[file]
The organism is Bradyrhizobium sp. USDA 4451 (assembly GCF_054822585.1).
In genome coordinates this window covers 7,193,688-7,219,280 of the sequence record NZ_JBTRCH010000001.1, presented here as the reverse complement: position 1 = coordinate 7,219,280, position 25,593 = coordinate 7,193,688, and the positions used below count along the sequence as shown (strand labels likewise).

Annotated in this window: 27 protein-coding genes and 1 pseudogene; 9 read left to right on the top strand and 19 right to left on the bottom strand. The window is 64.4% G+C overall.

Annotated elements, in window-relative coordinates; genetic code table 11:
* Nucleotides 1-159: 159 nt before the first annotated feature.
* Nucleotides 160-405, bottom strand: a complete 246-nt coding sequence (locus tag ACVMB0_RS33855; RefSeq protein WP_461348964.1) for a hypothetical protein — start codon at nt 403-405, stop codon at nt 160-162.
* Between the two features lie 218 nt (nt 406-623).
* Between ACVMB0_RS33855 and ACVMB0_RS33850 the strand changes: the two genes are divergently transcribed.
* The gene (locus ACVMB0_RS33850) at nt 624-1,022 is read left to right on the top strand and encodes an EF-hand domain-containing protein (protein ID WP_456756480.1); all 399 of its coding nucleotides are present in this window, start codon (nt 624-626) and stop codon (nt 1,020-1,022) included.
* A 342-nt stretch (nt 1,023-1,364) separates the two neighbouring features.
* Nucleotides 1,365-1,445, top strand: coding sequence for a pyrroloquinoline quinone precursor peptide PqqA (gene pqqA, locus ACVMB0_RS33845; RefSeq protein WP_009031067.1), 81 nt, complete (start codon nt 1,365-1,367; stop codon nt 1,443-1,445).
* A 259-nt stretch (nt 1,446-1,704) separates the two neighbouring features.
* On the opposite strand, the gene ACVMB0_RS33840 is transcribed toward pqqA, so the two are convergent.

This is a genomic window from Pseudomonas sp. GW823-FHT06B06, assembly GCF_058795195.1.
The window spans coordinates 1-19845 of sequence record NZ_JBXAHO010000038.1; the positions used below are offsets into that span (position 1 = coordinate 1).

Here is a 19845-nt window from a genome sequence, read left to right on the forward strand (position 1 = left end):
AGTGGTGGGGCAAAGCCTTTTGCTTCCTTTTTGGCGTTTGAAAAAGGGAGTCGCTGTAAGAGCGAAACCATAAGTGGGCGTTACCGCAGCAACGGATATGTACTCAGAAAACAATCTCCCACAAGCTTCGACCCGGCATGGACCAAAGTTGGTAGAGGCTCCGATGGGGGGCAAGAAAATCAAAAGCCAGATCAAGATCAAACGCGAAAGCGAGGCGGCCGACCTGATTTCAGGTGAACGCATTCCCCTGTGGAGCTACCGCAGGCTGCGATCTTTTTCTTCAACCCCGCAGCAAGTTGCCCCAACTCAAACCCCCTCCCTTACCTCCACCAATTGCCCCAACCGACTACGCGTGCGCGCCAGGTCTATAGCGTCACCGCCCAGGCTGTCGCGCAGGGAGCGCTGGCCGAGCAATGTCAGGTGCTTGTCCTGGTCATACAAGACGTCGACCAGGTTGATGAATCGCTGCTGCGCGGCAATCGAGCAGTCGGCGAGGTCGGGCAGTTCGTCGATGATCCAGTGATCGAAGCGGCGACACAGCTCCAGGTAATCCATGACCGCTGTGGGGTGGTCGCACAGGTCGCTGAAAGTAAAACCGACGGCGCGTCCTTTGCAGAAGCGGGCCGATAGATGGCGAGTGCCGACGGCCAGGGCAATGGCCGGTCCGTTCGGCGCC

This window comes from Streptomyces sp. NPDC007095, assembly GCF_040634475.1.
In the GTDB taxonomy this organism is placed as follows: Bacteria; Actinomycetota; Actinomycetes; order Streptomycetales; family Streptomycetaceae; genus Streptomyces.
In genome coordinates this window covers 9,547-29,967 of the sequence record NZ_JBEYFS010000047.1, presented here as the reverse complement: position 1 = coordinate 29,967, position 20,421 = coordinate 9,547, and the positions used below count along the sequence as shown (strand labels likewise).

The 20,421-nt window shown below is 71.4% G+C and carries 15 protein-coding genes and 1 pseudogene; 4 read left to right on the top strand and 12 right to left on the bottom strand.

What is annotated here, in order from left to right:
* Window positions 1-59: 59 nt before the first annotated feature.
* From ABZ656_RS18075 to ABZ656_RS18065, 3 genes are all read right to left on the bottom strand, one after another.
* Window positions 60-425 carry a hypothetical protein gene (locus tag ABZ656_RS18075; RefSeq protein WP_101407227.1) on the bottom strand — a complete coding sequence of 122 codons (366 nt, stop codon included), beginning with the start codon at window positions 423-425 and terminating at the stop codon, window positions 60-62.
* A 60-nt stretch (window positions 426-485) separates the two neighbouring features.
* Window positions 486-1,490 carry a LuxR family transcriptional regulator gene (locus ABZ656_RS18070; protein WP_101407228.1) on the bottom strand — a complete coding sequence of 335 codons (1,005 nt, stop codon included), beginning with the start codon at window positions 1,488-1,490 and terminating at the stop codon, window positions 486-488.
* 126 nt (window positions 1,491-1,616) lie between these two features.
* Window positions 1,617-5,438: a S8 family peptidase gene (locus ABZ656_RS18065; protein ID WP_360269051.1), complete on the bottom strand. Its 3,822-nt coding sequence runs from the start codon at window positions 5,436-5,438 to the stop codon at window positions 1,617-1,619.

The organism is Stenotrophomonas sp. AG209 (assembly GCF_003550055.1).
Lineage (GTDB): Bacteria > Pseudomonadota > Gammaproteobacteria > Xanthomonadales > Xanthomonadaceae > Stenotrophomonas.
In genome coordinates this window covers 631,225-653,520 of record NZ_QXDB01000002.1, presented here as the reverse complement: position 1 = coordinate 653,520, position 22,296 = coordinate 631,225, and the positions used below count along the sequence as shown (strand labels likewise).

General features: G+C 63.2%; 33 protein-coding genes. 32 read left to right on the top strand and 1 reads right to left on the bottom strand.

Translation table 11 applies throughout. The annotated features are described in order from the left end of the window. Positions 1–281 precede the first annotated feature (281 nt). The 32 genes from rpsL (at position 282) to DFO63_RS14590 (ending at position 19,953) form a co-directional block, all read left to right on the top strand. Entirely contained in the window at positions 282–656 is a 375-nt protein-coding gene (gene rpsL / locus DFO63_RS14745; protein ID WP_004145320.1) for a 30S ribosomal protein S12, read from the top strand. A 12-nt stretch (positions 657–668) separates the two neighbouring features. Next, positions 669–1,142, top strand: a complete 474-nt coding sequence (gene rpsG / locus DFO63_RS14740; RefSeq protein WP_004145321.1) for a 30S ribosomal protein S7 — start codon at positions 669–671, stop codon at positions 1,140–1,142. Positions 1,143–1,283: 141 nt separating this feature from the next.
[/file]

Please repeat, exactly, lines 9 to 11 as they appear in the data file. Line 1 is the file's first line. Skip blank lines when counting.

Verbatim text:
* The gene (locus ACVMB0_RS33850) at nt 624-1,022 is read left to right on the top strand and encodes an EF-hand domain-containing protein (protein ID WP_456756480.1); all 399 of its coding nucleotides are present in this window, start codon (nt 624-626) and stop codon (nt 1,020-1,022) included.
* A 342-nt stretch (nt 1,023-1,364) separates the two neighbouring features.
* Nucleotides 1,365-1,445, top strand: coding sequence for a pyrroloquinoline quinone precursor peptide PqqA (gene pqqA, locus ACVMB0_RS33845; RefSeq protein WP_009031067.1), 81 nt, complete (start codon nt 1,365-1,367; stop codon nt 1,443-1,445).